Also why it is very useful to have an
StageWebView in AIR, for such case where you do need to display a hell lot of text and so a browser engine come handy to do just that.
And also why you do plan the measurement of your performances depending on where it matters for the app and the users supposed to use that app.
And finally, also why I can allow myself to curse against a dev and call him a moron to not have done his job (eg. measuring performance).
So let's analyse where the mistakes are made
It's not a matter of performance or optimization as when a player can play the game 60FPS they can have it running in very old machines, and some others having very powerful rigs can't run it smooth.
I have some angry customers complaining the game is not well optimized when I know it's a matter of driver/OS compatibilities.
Wrong, it is a performance problem.
The guy is just assuming but have no idea of whats going on, and yet he is assuming it wrong.
And so from there it continues
Sometimes the game locks to into 30FPS for not apparent reason. But I've managed to replicate some slow frames with some of this events, but they don't appear always.
- opened youtube sessions playing stuff.
- opening skype in another screen.
- having the game in one specific screen (I have two monitors).
oh a game drop from 60FPS to 30FPS ? well I'm pretty sure where the problem happen now
but the guy assumptions are still completely wrong, well... if I open skype on another screen let's see if it fixes stuff... why no try giving a good kick to the computer while you're at it, sometimes it fixes thing too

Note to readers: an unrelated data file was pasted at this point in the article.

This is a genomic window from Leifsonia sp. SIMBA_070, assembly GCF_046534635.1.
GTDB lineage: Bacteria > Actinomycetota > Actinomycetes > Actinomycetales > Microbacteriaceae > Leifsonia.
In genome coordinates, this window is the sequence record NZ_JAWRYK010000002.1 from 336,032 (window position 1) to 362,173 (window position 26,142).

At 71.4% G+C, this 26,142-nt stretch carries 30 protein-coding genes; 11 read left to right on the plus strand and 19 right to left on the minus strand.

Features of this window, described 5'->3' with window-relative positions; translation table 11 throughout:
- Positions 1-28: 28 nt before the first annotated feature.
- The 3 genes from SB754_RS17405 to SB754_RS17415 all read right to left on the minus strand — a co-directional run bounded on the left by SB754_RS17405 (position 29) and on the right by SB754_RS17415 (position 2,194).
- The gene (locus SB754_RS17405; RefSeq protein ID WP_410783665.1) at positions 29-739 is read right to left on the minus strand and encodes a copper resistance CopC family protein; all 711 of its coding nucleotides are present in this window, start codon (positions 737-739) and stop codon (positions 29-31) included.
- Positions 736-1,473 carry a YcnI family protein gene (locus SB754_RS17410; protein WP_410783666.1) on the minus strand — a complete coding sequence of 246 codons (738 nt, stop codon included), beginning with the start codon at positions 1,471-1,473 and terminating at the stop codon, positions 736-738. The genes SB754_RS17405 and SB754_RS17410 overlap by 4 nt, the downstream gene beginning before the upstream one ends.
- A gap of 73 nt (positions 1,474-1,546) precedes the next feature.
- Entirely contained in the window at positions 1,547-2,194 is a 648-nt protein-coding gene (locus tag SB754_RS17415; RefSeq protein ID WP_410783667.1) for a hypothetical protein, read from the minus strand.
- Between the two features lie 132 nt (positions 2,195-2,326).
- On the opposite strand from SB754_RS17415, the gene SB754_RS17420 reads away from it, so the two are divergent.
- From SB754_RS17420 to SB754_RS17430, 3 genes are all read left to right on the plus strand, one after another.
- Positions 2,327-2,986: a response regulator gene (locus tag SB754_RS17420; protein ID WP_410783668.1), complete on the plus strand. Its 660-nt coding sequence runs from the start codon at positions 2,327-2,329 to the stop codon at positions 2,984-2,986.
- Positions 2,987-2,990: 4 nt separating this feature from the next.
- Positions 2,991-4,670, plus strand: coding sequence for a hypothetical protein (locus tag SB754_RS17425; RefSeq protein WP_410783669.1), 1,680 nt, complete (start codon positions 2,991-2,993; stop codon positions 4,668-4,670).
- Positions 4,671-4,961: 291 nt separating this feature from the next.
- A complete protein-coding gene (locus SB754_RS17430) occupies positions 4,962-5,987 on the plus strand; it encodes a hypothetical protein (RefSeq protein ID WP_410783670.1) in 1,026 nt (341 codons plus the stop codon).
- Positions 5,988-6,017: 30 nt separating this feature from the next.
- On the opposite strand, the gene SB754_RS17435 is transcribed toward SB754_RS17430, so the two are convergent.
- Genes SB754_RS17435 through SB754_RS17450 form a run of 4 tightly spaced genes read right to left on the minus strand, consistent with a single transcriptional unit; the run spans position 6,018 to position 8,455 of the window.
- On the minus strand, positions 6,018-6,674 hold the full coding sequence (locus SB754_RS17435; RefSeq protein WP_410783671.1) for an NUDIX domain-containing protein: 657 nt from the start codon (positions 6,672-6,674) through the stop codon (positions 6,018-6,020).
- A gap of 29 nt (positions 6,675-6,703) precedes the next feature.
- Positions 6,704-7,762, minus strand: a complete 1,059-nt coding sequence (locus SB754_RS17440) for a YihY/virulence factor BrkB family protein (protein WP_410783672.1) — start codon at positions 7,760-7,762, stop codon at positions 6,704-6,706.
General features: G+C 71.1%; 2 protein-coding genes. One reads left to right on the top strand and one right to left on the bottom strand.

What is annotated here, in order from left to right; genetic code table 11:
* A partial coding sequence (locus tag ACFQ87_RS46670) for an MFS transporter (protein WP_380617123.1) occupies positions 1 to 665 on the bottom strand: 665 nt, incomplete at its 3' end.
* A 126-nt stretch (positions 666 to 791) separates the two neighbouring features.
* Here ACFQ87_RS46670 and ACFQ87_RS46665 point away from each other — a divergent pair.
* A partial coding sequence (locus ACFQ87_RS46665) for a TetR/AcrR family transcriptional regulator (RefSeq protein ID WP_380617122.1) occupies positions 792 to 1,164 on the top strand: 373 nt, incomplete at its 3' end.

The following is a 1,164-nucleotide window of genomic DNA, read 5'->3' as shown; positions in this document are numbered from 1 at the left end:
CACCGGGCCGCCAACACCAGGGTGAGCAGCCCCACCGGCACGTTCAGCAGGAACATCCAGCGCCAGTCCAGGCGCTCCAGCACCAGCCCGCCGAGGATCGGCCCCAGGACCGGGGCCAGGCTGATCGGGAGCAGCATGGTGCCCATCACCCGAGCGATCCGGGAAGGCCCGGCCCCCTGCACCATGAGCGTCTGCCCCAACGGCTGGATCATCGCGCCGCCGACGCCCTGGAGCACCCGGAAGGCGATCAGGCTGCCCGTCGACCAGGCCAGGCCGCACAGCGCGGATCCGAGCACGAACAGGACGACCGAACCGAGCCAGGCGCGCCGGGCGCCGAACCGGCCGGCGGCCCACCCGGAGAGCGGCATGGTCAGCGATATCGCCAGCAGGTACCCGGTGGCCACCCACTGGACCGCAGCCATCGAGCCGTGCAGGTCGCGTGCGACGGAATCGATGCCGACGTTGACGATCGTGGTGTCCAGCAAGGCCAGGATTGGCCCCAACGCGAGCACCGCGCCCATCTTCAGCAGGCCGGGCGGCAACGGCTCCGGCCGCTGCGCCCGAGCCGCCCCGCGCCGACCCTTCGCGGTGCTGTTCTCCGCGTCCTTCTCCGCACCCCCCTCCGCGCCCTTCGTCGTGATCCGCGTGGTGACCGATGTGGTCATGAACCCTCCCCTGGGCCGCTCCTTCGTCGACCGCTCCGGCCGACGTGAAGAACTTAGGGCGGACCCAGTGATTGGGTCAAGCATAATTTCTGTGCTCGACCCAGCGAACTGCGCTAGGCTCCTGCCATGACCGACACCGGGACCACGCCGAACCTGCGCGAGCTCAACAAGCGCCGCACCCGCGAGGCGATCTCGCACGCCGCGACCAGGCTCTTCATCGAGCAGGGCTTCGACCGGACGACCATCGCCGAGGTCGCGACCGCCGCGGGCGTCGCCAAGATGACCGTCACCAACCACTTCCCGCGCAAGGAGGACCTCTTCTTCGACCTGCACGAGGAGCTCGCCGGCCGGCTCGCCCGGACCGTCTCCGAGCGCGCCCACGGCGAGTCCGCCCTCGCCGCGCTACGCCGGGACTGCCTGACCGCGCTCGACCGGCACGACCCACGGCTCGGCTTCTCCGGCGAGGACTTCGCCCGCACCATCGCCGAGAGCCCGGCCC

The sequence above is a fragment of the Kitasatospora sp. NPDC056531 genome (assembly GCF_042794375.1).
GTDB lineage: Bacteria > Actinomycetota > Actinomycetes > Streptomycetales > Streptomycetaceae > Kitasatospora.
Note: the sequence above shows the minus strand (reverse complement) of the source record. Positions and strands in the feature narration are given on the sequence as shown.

and it goes to
I no longer display the message so much, I let them play with low FPS now. It's bad but the only solution I am left!
here!! that's the mistake!!!
Not all your players will have the exact same hardware, you can not expect everyone to run at 60FPS, a PC is not a console.
Focusing that much on the 60FPS for about 10% of players is ridiculous, but the asumption made are even worst, so I will have one word to explain the problem: VSYNC.
and here you can find a pretty good explanation on vsync
How VSync works, and why people loathe it
Essentially this means that with double-buffered VSync, the framerate can only be equal to a discrete set of values equal to Refresh / N where N is some positive integer. That means if you're talking about 60Hz refresh rate, the only framerates you can get are 60, 30, 20, 15, 12, 10, etc etc. You can see the big gap between 60 and 30 there. Any framerate between 60 and 30 your video card would normally put out would get dropped to 30.
Now maybe you can see why people loathe it. Let's go back to the original example. You're playing your favorite game at 75Hz refresh and 100FPS. You turn VSync on, and the game limits you to 75FPS. No problem, right? Fixed the tearing issue, it looks better. You get to an area that's particularly graphically intensive, an area that would drop your FPS down to about 60 without VSync. Now your card cannot do the 75FPS it was doing before, and since VSync is on, it has to do the next highest one on the list, which is 37.5FPS. So now your game which was running at 75FPS just halved it's framerate to 37.5 instantly. Whether or not you find 37.5FPS smooth doesn't change the fact that the framerate just cut in half suddenly, which you would notice. This is what people hate about it.